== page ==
One of the mysteries of the English language finally explained.
1The Christian service, ceremony, or sacrament commemorating the Last Supper, in which bread and wine are consecrated and consumed.‘we went to an early morning Eucharist’‘the daily celebration of the Eucharist’
- ‘Worshipers share bread and wine in the Eucharist as a sign of their unity with each other and with Jesus.’
- ‘His bodily gestures at the altar in presiding at the Eucharist, especially in consecrating the bread and wine, were important.’
- ‘While a great many Christians celebrate the Eucharist, there is some variation as to how the gifts are understood.’
- ‘The Eucharist records Christ's breaking of the bread at the Last Supper.’
- ‘When the church disallows women to lead the celebration of the Eucharist, it is at odds with scripture.’
- ‘On days when there is no Mass there will be prayer assembly and Eucharist at 10.00 am except on Mondays when it will be at 7.00 pm.’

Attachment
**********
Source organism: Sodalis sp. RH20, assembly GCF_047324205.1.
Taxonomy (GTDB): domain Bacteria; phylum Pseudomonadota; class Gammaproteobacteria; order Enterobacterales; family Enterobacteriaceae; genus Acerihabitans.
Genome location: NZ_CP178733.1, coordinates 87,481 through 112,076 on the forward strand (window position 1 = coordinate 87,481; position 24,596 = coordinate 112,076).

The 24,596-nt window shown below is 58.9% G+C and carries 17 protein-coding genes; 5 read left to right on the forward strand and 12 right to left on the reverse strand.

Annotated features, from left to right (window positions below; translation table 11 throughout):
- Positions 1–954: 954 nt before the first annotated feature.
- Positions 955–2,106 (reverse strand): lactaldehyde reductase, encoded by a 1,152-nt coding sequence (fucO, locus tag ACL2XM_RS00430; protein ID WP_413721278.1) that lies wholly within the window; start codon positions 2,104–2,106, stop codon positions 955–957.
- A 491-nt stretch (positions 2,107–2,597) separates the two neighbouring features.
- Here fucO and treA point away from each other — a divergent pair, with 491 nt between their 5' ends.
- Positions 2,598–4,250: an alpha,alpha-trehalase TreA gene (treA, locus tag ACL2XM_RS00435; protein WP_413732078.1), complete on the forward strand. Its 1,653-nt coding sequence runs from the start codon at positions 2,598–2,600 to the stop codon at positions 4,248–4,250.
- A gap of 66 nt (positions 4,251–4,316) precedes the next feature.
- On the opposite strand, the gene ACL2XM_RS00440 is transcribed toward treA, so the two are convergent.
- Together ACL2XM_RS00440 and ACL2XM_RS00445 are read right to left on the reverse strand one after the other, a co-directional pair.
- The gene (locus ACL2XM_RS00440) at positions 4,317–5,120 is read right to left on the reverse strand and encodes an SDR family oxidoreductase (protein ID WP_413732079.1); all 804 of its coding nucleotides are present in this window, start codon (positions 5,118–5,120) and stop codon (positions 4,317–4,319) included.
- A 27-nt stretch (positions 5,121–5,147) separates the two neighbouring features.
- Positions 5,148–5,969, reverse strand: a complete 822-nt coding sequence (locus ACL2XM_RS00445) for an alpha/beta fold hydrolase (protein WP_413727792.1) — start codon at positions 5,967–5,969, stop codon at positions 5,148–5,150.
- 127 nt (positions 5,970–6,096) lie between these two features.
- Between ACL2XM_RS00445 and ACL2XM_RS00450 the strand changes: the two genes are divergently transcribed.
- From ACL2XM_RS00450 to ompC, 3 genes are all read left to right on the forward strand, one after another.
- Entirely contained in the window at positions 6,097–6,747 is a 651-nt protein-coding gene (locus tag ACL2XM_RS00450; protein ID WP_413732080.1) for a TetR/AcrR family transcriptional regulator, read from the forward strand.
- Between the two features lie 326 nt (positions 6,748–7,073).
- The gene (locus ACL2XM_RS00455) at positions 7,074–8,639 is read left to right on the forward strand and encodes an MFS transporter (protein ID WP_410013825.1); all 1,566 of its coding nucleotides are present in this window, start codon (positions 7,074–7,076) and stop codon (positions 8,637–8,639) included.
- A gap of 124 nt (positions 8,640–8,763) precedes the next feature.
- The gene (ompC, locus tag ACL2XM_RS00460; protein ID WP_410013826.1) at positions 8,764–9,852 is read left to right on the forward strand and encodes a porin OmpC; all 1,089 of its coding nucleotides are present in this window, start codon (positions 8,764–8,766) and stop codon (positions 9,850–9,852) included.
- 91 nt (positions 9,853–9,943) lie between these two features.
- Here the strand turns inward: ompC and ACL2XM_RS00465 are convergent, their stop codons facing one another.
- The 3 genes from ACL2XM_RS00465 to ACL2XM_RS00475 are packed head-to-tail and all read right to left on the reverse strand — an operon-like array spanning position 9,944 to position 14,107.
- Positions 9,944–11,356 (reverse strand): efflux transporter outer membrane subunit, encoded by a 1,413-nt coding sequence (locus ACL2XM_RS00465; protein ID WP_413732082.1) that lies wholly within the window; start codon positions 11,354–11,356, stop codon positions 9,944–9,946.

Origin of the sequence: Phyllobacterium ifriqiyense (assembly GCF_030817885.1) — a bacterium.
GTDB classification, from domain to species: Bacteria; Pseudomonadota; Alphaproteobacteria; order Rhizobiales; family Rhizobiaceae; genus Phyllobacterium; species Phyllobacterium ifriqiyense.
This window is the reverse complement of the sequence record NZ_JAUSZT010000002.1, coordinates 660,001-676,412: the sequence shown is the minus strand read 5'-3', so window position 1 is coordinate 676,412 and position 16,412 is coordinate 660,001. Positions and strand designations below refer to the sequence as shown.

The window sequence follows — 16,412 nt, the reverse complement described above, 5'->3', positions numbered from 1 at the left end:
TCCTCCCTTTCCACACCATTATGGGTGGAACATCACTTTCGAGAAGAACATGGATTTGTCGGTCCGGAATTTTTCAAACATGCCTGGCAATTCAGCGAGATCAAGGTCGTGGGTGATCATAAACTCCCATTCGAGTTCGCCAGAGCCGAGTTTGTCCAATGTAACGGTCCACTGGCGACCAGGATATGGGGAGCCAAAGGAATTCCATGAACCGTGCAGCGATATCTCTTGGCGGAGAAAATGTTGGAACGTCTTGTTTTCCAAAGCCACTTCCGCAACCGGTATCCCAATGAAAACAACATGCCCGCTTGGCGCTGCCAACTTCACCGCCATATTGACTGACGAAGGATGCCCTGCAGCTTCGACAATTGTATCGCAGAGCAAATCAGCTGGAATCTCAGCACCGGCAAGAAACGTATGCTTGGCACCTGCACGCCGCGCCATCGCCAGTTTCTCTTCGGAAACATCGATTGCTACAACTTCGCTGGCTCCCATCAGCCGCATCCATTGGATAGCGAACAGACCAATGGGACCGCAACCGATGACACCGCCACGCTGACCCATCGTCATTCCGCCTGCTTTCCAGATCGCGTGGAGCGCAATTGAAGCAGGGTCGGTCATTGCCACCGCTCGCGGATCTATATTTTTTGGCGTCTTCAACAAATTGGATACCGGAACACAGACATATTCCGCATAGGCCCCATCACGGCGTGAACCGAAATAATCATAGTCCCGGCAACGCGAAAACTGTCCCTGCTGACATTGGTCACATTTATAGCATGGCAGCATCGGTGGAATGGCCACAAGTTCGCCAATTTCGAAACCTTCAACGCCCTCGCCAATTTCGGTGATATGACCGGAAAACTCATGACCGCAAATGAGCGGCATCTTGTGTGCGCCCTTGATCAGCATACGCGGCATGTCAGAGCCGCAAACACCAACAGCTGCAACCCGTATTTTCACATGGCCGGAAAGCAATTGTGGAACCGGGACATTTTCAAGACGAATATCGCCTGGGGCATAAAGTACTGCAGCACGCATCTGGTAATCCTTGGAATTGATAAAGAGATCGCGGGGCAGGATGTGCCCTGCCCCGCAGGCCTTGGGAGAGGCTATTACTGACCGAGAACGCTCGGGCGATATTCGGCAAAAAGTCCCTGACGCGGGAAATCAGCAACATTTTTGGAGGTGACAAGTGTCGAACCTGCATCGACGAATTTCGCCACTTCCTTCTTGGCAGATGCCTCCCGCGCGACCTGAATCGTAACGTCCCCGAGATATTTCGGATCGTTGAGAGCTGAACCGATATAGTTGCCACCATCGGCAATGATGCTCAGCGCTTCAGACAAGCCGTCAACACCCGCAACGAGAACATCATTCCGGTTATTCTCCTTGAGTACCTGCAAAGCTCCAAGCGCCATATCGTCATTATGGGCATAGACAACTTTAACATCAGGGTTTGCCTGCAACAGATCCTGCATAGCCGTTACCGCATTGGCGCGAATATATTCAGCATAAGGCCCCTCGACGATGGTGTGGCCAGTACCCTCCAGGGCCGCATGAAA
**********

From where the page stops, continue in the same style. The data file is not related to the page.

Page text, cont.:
- 1.1 The consecrated elements, especially the bread.‘he was wheeled close to the altar to receive the Eucharist’
- ‘Instead, they hold Communion services where the Eucharist is distributed using previously consecrated hosts.’
- ‘And most amazing, we get to receive the Eucharist into our spirits, souls and bodies.’
- ‘But, receiving the Eucharist also means that one is in fact in full communion with Christ and His Church.’
- ‘Specifically, he was making the case for allowing divorced and married persons to be allowed to receive the Eucharist.’
- ‘Such ornamental containers were created to house the consecrated Eucharist for the communion service.’
The bread and wine are referred to as the body and blood of Christ, though much theological controversy has focused on how substantially or symbolically this is to be interpreted. The service of worship is also called Holy Communion or (chiefly in the Protestant tradition) the Lord's Supper or (chiefly in the Catholic tradition) the Mass. See also consubstantiation, transubstantiation
Late Middle English: from Old French eucariste, based on ecclesiastical Greek eukharistia ‘thanksgiving’, from Greek eukharistos ‘grateful’, from eu ‘well’ + kharizesthai ‘offer graciously’ (from kharis ‘grace’).
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